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#flow
Title
# flow
m

Mikael Alfredsson

11/24/2020, 6:23 AM
I want to make a generic class that combines and array of flows, runs a transformer and emits the result (the class should do more than this, so thats the reason to put it in a class rather than a function) this small example explains the problem
Copy code
class FlowGroup<T>(
    items:List<MutableSharedFlow<T>>,
    transform: suspend (Array<T>) -> T
) {
    val flow = MutableSharedFlow<T>()
    init {
        MainScope().launch {
            combine(items, transform).collect {
                flow.emit(it)
            }
        }
    }
}
combine
wont compile in this code because it uses the
reified
qualifier, and I don’t know how to get that into this function. Any suggestions?
m

Manuel Wrage

11/24/2020, 11:44 AM
You can do it likes this:
Copy code
class FlowGroup<T> private constructor(combinedFlow: Flow<T>) {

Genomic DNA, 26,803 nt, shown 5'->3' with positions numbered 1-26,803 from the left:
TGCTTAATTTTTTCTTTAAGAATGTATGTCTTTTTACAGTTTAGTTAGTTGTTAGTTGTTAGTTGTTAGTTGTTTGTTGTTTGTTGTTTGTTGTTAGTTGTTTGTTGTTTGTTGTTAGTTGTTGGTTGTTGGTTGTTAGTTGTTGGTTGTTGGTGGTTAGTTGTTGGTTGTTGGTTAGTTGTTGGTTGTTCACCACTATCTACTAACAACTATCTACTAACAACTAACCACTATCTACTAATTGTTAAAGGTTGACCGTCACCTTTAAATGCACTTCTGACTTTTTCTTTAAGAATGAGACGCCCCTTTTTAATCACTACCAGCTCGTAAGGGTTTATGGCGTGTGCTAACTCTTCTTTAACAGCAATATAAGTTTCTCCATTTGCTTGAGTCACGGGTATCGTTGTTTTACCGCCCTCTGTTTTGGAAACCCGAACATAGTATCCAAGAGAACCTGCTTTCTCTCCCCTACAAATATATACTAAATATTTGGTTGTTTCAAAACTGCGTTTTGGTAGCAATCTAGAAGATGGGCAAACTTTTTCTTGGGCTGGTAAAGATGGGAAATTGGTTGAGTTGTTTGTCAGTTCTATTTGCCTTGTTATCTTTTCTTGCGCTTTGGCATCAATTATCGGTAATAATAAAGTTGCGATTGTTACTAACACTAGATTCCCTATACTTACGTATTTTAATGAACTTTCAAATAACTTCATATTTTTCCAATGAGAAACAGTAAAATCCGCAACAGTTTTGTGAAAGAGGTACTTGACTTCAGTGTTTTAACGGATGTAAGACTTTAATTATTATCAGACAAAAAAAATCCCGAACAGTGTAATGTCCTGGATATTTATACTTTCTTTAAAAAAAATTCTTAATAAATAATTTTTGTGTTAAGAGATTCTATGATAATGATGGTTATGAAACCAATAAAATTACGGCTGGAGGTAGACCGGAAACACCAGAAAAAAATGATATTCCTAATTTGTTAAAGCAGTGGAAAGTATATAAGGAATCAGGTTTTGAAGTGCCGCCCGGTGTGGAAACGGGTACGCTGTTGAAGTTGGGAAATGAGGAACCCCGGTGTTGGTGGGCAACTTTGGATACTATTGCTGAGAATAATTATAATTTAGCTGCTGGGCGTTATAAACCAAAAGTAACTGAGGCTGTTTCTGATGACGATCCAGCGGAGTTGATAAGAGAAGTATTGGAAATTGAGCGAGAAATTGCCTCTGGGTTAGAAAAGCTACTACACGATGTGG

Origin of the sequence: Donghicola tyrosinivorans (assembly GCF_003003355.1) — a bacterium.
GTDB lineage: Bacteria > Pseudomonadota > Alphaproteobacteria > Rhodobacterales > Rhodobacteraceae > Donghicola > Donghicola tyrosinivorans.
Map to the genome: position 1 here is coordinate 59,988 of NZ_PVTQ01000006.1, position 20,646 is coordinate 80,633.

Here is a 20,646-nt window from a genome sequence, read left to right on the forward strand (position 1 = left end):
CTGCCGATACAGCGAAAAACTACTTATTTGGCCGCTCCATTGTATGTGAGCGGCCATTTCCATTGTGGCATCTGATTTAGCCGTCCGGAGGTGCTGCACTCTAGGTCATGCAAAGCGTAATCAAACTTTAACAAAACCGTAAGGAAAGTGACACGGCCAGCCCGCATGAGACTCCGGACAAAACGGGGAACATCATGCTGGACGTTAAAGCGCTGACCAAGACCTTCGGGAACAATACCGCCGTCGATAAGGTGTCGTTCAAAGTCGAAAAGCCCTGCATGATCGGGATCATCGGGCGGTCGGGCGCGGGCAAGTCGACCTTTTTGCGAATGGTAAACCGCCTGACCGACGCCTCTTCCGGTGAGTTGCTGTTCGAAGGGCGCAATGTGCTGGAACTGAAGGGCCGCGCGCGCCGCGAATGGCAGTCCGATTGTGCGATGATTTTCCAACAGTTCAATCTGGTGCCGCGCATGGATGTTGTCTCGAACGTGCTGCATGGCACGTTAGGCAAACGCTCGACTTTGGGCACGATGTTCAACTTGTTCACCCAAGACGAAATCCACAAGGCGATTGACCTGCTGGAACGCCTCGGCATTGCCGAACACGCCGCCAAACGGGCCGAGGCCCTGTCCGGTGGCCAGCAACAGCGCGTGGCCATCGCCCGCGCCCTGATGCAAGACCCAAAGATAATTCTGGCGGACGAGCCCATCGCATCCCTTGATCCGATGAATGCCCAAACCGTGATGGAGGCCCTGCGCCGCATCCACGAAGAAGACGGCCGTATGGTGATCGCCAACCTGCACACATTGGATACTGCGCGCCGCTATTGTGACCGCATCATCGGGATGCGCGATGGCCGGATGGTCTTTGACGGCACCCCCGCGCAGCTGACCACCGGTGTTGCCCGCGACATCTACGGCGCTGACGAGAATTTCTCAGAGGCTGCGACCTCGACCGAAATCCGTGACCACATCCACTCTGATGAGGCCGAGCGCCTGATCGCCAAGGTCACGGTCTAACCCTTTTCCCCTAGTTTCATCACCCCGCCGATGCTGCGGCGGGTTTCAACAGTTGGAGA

val flow = MutableSharedFlow<T>()
    init {
        MainScope().launch { 
            combinedFlow.collect {
                flow.emit(it)
            }
        }
    }
    companion object {
        inline operator fun <reified T> invoke(
            items:List<MutableSharedFlow<T>>,
            noinline transform: suspend (Array<T>) -> T
        ) = FlowGroup<T>(combine(items, transform))
    }
}
m

Mikael Alfredsson

11/24/2020, 12:08 PM
Thanks.. It works, but if I want to make this an
open
class the code starts to get quite weird 🙂 Do you know why the combine function that takes a list of
flow
as input has to be
reified
(the ones with defined number of input flows are not)
m

Manuel Wrage

11/24/2020, 3:10 PM
The
combine
function calls
arrayOfNulls<T>
and the
T
of it is also marked as
reified
.
m

Mikael Alfredsson

11/24/2020, 3:11 PM
yes, I saw that, but I don’t know if there is any technical limitation that forces the function to set that
or is this just a decision by the kotlin team